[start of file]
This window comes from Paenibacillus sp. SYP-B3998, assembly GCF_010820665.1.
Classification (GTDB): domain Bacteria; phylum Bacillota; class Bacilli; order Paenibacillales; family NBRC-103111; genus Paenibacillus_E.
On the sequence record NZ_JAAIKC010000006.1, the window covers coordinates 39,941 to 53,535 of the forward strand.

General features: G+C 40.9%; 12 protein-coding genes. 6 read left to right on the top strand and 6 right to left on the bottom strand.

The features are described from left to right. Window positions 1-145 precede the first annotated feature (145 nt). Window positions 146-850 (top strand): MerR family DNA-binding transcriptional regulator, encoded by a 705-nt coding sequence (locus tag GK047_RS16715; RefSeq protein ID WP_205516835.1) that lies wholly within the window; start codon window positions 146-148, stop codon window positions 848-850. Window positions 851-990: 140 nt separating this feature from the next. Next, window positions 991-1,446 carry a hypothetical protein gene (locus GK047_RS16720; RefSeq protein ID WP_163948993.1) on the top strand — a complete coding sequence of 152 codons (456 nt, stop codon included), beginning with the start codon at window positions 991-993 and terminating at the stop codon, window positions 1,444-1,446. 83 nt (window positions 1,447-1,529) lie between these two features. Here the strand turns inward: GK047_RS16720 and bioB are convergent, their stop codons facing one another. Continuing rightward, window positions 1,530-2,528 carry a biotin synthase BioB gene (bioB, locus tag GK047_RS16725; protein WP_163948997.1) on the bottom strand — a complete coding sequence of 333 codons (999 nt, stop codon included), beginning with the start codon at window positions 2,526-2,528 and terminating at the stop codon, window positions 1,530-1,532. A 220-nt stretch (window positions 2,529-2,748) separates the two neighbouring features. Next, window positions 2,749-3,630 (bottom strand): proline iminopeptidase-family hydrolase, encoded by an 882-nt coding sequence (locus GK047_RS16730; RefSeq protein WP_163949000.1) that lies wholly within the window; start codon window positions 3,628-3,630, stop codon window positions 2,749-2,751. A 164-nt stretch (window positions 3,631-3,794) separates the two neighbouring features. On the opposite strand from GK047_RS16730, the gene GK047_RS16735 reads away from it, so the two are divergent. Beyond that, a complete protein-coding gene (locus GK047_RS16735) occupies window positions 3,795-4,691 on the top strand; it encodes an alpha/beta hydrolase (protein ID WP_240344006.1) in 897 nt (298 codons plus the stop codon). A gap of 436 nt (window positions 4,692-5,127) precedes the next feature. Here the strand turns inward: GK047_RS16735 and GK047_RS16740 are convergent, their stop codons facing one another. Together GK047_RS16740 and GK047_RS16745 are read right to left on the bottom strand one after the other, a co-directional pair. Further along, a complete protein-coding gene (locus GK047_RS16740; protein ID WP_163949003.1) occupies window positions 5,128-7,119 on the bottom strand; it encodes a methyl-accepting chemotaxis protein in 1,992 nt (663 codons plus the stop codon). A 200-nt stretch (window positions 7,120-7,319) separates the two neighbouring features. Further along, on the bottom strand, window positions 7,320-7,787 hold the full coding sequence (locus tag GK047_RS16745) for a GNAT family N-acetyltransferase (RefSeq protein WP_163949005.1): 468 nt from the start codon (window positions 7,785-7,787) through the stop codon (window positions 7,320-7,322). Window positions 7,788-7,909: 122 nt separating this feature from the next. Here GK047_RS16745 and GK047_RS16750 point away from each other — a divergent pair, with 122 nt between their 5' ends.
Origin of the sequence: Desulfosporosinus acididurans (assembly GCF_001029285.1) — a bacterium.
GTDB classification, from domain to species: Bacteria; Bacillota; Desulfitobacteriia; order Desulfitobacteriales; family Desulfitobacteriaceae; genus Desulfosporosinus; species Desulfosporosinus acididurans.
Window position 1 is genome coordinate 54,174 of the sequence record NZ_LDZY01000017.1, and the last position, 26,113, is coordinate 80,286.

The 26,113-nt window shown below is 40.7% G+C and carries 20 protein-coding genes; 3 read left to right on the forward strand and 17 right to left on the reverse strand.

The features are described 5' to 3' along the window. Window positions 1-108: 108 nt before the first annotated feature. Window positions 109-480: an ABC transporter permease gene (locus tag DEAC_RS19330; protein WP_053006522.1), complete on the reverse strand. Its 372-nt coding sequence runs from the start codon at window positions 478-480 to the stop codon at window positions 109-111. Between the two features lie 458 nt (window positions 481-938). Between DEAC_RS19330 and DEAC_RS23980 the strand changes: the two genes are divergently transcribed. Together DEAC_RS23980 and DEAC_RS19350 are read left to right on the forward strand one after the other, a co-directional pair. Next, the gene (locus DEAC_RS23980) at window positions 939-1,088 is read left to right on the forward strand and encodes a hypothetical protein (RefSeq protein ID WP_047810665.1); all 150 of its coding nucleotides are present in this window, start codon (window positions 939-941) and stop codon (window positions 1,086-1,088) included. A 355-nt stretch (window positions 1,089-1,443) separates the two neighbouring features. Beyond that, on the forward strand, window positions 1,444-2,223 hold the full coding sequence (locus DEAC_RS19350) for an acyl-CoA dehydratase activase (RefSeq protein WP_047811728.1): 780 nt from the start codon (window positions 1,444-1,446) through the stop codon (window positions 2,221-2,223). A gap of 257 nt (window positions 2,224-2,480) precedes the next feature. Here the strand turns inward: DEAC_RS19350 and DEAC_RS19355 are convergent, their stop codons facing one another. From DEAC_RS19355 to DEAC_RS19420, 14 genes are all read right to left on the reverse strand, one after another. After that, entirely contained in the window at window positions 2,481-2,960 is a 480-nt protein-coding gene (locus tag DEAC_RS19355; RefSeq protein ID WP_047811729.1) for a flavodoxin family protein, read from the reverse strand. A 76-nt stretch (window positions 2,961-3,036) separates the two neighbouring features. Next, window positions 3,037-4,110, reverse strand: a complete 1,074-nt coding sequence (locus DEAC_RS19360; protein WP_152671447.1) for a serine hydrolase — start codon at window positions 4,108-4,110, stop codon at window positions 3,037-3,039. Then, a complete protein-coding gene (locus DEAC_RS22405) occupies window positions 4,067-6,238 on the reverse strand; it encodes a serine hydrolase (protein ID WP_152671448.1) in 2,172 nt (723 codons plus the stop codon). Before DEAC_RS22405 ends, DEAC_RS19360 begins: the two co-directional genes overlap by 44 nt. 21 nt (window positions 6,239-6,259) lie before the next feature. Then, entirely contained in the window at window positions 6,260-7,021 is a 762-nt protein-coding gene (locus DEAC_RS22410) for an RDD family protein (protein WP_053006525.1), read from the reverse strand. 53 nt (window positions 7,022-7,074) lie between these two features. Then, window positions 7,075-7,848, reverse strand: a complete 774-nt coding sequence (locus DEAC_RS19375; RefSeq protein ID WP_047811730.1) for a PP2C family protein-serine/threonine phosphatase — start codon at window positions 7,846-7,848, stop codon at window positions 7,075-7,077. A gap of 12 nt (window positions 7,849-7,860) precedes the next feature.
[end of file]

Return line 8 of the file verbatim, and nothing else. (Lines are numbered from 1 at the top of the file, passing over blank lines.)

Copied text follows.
Window position 1 is genome coordinate 54,174 of the sequence record NZ_LDZY01000017.1, and the last position, 26,113, is coordinate 80,286.